How to Get Into University of Pennsylvania: University of Pennsylvania ACT Scores
As we covered at the beginning of this post, the middle 50% of students accepted into UPenn scored between 33 and 35 on the ACT.
This means that the vast majority of UPenn’s admitted students scored a 33 or above on the ACT.
The formula that we used for the SAT also works here: set your goal score at 35 (the 75th percentile) and make sure not go under a 32 (the 25th percentile).
But remember not to stress! With the right preparation, you can be at or near perfect ACT score territory to maximize your chances of getting into Penn.
How to Get Into University of Pennsylvania: What You Should Know about the University of Pennsylvania Acceptance Rate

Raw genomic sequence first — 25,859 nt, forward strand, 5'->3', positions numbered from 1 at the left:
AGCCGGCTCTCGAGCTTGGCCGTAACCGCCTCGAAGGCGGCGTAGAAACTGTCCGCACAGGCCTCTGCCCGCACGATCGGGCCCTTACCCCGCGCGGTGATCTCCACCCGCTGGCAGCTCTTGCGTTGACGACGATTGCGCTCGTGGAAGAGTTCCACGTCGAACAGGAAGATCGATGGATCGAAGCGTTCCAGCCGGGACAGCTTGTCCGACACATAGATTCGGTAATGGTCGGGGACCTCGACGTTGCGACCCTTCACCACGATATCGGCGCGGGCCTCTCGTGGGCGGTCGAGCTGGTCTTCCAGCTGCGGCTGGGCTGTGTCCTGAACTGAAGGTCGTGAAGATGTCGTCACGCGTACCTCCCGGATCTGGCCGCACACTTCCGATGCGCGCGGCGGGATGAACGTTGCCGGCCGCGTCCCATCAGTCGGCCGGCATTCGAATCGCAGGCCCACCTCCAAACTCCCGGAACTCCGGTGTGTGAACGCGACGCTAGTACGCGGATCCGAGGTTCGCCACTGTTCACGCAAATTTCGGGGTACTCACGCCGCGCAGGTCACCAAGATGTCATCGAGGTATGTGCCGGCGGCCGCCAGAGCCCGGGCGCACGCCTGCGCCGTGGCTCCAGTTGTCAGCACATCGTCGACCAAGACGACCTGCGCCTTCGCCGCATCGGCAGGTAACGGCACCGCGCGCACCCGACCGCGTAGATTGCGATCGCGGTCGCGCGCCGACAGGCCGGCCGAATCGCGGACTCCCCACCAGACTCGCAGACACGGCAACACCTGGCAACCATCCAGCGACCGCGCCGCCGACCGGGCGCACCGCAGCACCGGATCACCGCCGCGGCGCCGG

The University of Pennsylvania’s acceptance rate is an (ominously low?) 9% for freshman applicants. In order for the University of Pennsylvania admissions committee to narrow down its applicant pool more than 90%, they’re certainly going to be choosing the cream of the crop!
So let’s take a look at who these people are…keep reading for UPenn’s most recent freshman profile.
University of Pennsylvania Freshman Profile
What on earth does that magical 9% of potential UPenn freshman look like? What are the students like as people–and where do you fit in? Well, here are more of those stats:
|Total admitted students||3,757|
|Total enrolling freshman||2,457|
|Early Decision Applicants||6,147|
|Early Decision Admitted||1,354|
|Regular Decision Applicants||34,266|
|Regular Decision Admitted||2,403|
|Self-identify as students of color (US Citizen/Permanent Resident)||47.9%|
|International students (by home address)||15.9%|
|First-generation college students||12.4%|
How to Get Into University of Pennsylvania: A Closer Look at University of Pennsylvania GPA